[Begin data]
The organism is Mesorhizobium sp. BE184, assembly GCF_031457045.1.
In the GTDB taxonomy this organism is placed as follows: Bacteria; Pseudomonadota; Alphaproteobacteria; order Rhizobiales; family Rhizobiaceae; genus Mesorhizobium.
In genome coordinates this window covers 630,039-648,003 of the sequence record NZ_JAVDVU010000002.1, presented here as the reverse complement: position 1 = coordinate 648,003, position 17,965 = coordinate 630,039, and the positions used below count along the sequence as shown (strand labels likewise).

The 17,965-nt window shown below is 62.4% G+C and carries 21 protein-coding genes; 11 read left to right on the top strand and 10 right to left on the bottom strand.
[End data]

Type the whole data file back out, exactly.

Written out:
The organism is Mesorhizobium sp. BE184, assembly GCF_031457045.1.
In the GTDB taxonomy this organism is placed as follows: Bacteria; Pseudomonadota; Alphaproteobacteria; order Rhizobiales; family Rhizobiaceae; genus Mesorhizobium.
In genome coordinates this window covers 630,039-648,003 of the sequence record NZ_JAVDVU010000002.1, presented here as the reverse complement: position 1 = coordinate 648,003, position 17,965 = coordinate 630,039, and the positions used below count along the sequence as shown (strand labels likewise).

The 17,965-nt window shown below is 62.4% G+C and carries 21 protein-coding genes; 11 read left to right on the top strand and 10 right to left on the bottom strand.